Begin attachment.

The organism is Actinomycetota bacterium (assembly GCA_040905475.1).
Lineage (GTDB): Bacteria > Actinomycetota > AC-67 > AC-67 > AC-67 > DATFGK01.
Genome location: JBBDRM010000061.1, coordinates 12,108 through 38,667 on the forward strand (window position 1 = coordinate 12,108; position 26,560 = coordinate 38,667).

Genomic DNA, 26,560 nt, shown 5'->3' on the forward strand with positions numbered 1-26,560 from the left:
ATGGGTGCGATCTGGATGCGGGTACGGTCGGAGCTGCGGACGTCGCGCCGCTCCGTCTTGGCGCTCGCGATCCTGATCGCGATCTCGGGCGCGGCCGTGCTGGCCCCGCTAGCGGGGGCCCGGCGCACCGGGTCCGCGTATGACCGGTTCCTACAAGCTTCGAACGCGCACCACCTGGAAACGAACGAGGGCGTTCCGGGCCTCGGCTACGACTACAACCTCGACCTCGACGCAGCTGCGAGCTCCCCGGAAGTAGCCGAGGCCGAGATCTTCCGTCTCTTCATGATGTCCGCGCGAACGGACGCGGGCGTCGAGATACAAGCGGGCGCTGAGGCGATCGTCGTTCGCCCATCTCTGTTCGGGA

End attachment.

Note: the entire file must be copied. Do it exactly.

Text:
The organism is Actinomycetota bacterium (assembly GCA_040905475.1).
Lineage (GTDB): Bacteria > Actinomycetota > AC-67 > AC-67 > AC-67 > DATFGK01.
Genome location: JBBDRM010000061.1, coordinates 12,108 through 38,667 on the forward strand (window position 1 = coordinate 12,108; position 26,560 = coordinate 38,667).

Genomic DNA, 26,560 nt, shown 5'->3' on the forward strand with positions numbered 1-26,560 from the left:
ATGGGTGCGATCTGGATGCGGGTACGGTCGGAGCTGCGGACGTCGCGCCGCTCCGTCTTGGCGCTCGCGATCCTGATCGCGATCTCGGGCGCGGCCGTGCTGGCCCCGCTAGCGGGGGCCCGGCGCACCGGGTCCGCGTATGACCGGTTCCTACAAGCTTCGAACGCGCACCACCTGGAAACGAACGAGGGCGTTCCGGGCCTCGGCTACGACTACAACCTCGACCTCGACGCAGCTGCGAGCTCCCCGGAAGTAGCCGAGGCCGAGATCTTCCGTCTCTTCATGATGTCCGCGCGAACGGACGCGGGCGTCGAGATACAAGCGGGCGCTGAGGCGATCGTCGTTCGCCCATCTCTGTTCGGGA